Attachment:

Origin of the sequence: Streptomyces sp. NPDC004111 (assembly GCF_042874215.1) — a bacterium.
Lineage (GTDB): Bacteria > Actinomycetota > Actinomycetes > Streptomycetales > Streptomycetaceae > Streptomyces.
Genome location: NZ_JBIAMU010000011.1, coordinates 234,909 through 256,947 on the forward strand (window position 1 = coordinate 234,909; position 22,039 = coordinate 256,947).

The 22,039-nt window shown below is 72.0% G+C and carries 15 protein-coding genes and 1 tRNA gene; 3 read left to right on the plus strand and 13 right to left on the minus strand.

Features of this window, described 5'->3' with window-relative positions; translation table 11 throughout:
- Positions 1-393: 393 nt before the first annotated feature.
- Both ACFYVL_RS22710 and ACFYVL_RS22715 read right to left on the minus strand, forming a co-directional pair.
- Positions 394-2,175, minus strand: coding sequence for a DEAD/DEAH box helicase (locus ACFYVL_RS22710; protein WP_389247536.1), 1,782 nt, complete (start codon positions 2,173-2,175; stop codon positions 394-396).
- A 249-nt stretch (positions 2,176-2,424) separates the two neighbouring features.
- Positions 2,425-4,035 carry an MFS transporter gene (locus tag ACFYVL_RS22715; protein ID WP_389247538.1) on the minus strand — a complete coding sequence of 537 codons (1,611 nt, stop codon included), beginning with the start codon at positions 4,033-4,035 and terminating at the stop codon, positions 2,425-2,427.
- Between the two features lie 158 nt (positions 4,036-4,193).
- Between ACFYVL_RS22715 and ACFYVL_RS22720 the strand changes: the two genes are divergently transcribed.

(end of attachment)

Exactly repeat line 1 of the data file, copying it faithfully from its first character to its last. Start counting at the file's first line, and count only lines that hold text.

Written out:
Origin of the sequence: Streptomyces sp. NPDC004111 (assembly GCF_042874215.1) — a bacterium.